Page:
Blessed are the pure in heart
It’s that day, again. It’s Beatituesday. I’m not entirely convinced that I’m doing a particularly good job at delving into the meaning of these pieces of Scripture, but I’m going to keep going.
Matthew 5:8 says
What does it mean to be “pure in heart?” Does it mean purity in actions? Is it a moral uprightness? Does it mean to be free from sin? (If it does, then we are all in trouble). I have to say that all of this sounds terribly legalistic to me, and not in keeping with what I see as Jesus’ teaching. I don’t mean that Jesus taught against any of these ways to live; he certainly did not. What I do mean is that Jesus taught us a better way – a bigger way. God wants more than this.
What is our heart? I think Jesus is referring to our mind, our emotions and our will. Our heart is our center. It is that part of us that makes the decisions, and directs our actions, from which arises our love and devotion for God and for each other. Our heart is what makes us who we are. Our heart is our core.
On what do we focus? I think those who are pure in heart focus on God. Their focus is pure and single-minded. Look at this verse from James (4:8)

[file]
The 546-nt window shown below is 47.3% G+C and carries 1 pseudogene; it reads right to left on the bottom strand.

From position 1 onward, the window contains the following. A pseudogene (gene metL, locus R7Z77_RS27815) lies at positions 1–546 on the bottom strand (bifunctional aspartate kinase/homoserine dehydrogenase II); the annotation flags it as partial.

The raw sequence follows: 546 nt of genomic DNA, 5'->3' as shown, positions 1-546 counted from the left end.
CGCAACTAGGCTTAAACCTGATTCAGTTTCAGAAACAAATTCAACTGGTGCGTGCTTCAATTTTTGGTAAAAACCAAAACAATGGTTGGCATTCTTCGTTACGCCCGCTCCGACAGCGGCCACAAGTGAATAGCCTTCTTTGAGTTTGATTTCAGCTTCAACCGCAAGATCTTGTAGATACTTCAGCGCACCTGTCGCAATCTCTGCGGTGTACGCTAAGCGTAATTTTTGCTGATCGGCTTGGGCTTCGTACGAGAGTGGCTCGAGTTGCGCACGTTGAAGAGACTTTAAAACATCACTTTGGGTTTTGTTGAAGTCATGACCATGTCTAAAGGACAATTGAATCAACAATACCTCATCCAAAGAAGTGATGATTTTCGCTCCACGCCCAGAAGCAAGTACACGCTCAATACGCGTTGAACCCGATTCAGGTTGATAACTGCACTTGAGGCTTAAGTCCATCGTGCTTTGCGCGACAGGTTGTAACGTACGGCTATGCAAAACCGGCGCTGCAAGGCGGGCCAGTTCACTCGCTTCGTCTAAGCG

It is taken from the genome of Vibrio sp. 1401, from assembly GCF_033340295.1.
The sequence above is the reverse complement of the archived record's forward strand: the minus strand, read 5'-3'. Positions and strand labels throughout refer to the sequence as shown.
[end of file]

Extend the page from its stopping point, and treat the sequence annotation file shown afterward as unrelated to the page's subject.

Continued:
Double-minded is a good phrase. Are we double-minded in our dealings with God? Are our motivations pure? Is our focus solely on God?
Have you ever had a divided conversation? Have you ever found yourself listening to a person, but not really listening? I have, and I imagine that everyone has. Do you walk away from that conversation knowing what was said? Or do you hear, “blah blah blabbity blah blah.”? It’s difficult to “see” someone when we don’t focus on him or her. Have you ever been on the other end of that conversation? Knowing that you are talking, but the other person is hearing “blah blah blabbity blah blah.”? Doesn’t it give you a feeling of “why bother?”
The analogy doesn’t stretch as far as the beatitude, though. Focus is more than listening. It is centering our hearts – our core – on God. Single minded devotion which is not alloyed by anything else.
Wow. That sounds impossible. It is. That’s the beauty of it; that’s the grace of it. The beatitudes aren’t statements about how to live perfectly. They are statements about what happens when we turn to God, and look for him. When we try – when we focus on God – he gives us grace. He purifies us with grace, and we can SEE him.